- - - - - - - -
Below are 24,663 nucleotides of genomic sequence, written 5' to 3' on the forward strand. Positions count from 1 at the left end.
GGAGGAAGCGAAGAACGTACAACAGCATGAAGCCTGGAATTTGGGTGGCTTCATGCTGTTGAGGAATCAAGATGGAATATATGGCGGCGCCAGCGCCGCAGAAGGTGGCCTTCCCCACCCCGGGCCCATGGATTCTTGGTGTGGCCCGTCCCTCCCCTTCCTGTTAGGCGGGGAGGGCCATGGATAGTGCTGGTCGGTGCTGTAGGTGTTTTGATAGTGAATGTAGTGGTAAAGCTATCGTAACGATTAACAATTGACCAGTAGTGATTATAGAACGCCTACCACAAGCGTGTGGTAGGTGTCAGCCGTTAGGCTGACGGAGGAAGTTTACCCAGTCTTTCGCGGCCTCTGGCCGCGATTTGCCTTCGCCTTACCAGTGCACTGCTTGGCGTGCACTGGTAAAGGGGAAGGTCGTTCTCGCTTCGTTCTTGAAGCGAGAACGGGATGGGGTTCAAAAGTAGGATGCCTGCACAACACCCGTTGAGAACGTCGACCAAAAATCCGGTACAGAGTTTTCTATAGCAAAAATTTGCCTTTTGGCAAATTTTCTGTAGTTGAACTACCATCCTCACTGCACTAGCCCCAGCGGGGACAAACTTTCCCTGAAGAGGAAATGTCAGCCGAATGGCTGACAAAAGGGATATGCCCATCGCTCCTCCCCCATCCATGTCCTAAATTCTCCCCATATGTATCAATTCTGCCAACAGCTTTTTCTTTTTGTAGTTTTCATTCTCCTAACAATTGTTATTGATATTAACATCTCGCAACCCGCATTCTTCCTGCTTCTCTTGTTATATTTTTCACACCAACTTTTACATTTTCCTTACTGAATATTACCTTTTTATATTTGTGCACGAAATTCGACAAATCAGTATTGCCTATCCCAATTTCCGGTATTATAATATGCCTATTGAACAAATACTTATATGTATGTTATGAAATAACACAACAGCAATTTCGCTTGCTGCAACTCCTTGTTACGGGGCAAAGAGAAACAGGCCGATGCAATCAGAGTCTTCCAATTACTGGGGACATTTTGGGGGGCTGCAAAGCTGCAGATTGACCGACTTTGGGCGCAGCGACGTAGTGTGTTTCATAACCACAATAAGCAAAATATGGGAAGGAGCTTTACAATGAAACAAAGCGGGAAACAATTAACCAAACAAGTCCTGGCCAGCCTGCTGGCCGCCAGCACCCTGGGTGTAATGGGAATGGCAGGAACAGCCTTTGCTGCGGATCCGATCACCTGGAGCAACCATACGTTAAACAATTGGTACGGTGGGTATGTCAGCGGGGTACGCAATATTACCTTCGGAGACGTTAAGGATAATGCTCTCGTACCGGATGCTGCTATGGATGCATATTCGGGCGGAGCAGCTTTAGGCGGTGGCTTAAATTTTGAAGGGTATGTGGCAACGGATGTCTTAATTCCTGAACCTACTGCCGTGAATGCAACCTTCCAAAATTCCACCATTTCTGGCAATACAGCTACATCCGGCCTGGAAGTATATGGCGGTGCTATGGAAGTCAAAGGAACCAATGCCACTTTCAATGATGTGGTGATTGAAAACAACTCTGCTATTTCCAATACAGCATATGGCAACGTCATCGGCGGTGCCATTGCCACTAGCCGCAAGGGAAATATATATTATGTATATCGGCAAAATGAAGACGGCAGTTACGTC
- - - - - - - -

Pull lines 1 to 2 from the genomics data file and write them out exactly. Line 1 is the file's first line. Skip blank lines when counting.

Below are 24,663 nucleotides of genomic sequence, written 5' to 3' on the forward strand. Positions count from 1 at the left end.
GGAGGAAGCGAAGAACGTACAACAGCATGAAGCCTGGAATTTGGGTGGCTTCATGCTGTTGAGGAATCAAGATGGAATATATGGCGGCGCCAGCGCCGCAGAAGGTGGCCTTCCCCACCCCGGGCCCATGGATTCTTGGTGTGGCCCGTCCCTCCCCTTCCTGTTAGGCGGGGAGGGCCATGGATAGTGCTGGTCGGTGCTGTAGGTGTTTTGATAGTGAATGTAGTGGTAAAGCTATCGTAACGATTAACAATTGACCAGTAGTGATTATAGAACGCCTACCACAAGCGTGTGGTAGGTGTCAGCCGTTAGGCTGACGGAGGAAGTTTACCCAGTCTTTCGCGGCCTCTGGCCGCGATTTGCCTTCGCCTTACCAGTGCACTGCTTGGCGTGCACTGGTAAAGGGGAAGGTCGTTCTCGCTTCGTTCTTGAAGCGAGAACGGGATGGGGTTCAAAAGTAGGATGCCTGCACAACACCCGTTGAGAACGTCGACCAAAAATCCGGTACAGAGTTTTCTATAGCAAAAATTTGCCTTTTGGCAAATTTTCTGTAGTTGAACTACCATCCTCACTGCACTAGCCCCAGCGGGGACAAACTTTCCCTGAAGAGGAAATGTCAGCCGAATGGCTGACAAAAGGGATATGCCCATCGCTCCTCCCCCATCCATGTCCTAAATTCTCCCCATATGTATCAATTCTGCCAACAGCTTTTTCTTTTTGTAGTTTTCATTCTCCTAACAATTGTTATTGATATTAACATCTCGCAACCCGCATTCTTCCTGCTTCTCTTGTTATATTTTTCACACCAACTTTTACATTTTCCTTACTGAATATTACCTTTTTATATTTGTGCACGAAATTCGACAAATCAGTATTGCCTATCCCAATTTCCGGTATTATAATATGCCTATTGAACAAATACTTATATGTATGTTATGAAATAACACAACAGCAATTTCGCTTGCTGCAACTCCTTGTTACGGGGCAAAGAGAAACAGGCCGATGCAATCAGAGTCTTCCAATTACTGGGGACATTTTGGGGGGCTGCAAAGCTGCAGATTGACCGACTTTGGGCGCAGCGACGTAGTGTGTTTCATAACCACAATAAGCAAAATATGGGAAGGAGCTTTACAATGAAACAAAGCGGGAAACAATTAACCAAACAAGTCCTGGCCAGCCTGCTGGCCGCCAGCACCCTGGGTGTAATGGGAATGGCAGGAACAGCCTTTGCTGCGGATCCGATCACCTGGAGCAACCATACGTTAAACAATTGGTACGGTGGGTATGTCAGCGGGGTACGCAATATTACCTTCGGAGACGTTAAGGATAATGCTCTCGTACCGGATGCTGCTATGGATGCATATTCGGGCGGAGCAGCTTTAGGCGGTGGCTTAAATTTTGAAGGGTATGTGGCAACGGATGTCTTAATTCCTGAACCTACTGCCGTGAATGCAACCTTCCAAAATTCCACCATTTCTGGCAATACAGCTACATCCGGCCTGGAAGTATATGGCGGTGCTATGGAAGTCAAAGGAACCAATGCCACTTTCAATGATGTGGTGATTGAAAACAACTCTGCTATTTCCAATACAGCATATGGCAACGTCATCGGCGGTGCCATTGCCACTAGCCGCAAGGGAAATATATATTATGTATATCGGCAAAATGAAGACGGCAGTTACGTC